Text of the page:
My mother-in-law says the masked
waiters at our fancy lunch
are just how she imagines guards
at the Gates of Hell to look like.
We’ve both learnt – him harder, earlier –
that you can’t anticipate
what she might say next. It’s a game
with her and we’ll always lose
but the next day they’ll go for a drive
while I make lunch in the two roomed flat
we’ve just discovered she can’t manage.
Have a good look at it all,
she’ll tell me as they set off.
Take what you want, take everything.
Instead I’ll keep my eyes shut
to walk half-blindly round, feeling
my way as she must do. We played
this same as children, called it Trust.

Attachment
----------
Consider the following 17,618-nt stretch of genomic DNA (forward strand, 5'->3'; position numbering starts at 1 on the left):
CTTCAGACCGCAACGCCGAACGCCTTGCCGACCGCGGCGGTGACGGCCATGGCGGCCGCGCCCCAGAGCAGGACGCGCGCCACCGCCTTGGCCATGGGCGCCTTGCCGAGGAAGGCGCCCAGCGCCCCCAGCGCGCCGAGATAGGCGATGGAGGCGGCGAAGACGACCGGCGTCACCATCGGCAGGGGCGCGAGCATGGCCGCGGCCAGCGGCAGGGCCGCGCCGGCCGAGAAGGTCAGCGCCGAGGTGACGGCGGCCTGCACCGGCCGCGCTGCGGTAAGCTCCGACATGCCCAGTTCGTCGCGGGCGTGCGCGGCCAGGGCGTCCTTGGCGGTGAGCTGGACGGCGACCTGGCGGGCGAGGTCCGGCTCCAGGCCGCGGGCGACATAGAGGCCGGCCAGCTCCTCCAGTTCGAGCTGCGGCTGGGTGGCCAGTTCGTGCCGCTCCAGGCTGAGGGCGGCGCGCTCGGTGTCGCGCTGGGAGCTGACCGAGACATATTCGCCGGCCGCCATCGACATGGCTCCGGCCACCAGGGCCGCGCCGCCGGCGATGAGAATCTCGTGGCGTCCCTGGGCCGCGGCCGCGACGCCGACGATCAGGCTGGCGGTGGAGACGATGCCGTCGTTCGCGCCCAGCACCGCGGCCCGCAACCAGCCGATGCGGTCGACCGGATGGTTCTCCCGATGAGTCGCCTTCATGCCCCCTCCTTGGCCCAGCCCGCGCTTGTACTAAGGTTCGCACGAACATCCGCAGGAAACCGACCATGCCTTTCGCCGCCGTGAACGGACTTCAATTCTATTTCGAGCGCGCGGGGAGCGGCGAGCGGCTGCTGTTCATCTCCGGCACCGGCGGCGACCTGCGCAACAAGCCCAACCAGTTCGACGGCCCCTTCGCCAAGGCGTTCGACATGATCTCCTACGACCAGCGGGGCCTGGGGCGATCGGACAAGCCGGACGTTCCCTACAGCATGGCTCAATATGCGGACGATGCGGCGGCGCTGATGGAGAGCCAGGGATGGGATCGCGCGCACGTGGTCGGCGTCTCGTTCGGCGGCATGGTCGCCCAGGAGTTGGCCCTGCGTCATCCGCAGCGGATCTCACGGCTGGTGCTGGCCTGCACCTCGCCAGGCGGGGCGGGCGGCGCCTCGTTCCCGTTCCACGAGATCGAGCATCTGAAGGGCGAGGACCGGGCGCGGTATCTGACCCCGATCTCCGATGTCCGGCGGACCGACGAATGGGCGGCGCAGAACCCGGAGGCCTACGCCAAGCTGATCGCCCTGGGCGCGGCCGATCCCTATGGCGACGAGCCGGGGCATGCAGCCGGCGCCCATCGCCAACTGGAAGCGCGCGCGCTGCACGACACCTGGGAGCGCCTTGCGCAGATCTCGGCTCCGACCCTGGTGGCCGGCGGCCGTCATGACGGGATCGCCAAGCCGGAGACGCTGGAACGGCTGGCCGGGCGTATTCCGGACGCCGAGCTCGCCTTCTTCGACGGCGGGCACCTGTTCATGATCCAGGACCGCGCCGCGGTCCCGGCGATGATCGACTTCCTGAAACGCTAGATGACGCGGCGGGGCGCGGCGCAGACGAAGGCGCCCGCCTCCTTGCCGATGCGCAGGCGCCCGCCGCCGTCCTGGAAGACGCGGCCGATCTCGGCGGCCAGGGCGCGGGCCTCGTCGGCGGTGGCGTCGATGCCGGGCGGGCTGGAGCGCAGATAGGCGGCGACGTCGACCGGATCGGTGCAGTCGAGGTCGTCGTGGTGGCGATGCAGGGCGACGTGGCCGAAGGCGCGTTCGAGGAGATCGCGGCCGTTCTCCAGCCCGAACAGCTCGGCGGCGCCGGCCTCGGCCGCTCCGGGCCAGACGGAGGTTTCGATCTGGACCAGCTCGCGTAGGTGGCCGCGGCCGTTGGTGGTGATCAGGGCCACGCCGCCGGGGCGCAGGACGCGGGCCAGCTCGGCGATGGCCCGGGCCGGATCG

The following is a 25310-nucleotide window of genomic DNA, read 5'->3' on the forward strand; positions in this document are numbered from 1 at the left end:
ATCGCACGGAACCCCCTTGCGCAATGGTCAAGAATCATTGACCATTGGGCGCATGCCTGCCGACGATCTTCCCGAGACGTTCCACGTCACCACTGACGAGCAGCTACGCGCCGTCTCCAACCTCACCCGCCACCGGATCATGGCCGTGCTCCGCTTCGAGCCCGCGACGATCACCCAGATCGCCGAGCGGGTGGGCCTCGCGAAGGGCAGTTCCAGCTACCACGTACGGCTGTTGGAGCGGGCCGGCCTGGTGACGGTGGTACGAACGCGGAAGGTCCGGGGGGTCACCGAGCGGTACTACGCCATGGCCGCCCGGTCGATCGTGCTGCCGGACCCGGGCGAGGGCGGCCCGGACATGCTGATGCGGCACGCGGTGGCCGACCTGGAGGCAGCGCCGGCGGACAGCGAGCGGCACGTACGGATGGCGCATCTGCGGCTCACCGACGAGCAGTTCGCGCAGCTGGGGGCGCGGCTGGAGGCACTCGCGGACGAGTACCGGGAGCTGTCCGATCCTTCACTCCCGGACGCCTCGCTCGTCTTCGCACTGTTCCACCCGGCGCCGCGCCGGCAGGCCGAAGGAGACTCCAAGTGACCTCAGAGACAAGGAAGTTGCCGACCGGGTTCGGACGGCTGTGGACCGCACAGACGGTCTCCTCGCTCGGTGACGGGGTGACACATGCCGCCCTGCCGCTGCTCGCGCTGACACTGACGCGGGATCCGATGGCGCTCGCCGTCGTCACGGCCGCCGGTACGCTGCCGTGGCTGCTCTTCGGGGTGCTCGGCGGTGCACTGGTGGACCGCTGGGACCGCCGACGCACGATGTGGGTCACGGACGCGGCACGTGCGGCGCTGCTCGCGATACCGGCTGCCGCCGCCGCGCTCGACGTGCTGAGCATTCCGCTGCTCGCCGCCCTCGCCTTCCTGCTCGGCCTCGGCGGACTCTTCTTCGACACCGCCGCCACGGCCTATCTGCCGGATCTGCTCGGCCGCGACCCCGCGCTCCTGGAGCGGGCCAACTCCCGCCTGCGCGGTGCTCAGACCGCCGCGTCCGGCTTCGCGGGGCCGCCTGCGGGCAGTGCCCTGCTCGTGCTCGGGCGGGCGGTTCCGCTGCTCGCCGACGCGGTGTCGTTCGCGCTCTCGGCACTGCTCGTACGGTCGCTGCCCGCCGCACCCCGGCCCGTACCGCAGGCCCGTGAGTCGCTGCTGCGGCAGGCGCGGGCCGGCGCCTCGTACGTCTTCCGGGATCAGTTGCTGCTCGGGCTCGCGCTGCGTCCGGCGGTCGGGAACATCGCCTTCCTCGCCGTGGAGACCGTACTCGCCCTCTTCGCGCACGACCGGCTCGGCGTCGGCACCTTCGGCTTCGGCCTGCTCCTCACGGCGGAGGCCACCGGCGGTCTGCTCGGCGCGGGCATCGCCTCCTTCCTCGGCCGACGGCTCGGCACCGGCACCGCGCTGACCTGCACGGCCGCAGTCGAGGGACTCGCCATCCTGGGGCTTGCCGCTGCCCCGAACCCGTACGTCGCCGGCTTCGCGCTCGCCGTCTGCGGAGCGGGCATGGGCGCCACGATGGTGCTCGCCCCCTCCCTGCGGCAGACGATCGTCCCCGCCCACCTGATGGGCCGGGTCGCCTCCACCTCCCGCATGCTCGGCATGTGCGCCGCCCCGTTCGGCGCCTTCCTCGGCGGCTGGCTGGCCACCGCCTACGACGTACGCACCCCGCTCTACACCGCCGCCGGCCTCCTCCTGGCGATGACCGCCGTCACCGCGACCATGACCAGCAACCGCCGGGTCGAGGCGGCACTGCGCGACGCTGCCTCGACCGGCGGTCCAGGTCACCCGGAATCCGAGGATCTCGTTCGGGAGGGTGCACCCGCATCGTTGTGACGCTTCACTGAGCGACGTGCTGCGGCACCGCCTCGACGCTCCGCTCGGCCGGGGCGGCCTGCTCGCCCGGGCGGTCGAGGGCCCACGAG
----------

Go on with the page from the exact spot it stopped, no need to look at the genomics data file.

There was another I loved more,
Ragdolls. The sudden collapse
on top of each other, not moving
as we were dragged dead across rooms.
In her kitchen, my hand will feel
for the tomato and then the knife.
All these things should be simple
but do I, unseeing, dare cut into flesh?
Better to sink my teeth in whole,
take goodness when and where I can.
An hour later they’ll come back to roses
on the table, a sliced tomato salad,
her magnifying glass laid by her plate
and me smiling, smiling, smiling.
Sarah's writing has appeared in a number of publications, including the Virago Book of Shopping, the Poetry of Sex (Penguin Books), Poetry London, the Financial Times, Psychologies magazine, and has been commissioned by BBC Radio 4. She's a Hawthornden Fellow, former Canterbury Laureate, and has twice been awarded international residential Fellowships from Virginia Center for Culture and Arts in the US. In addition to Twitter and Instagram, you can also find Sarah on Substack and at Writer in the Garden.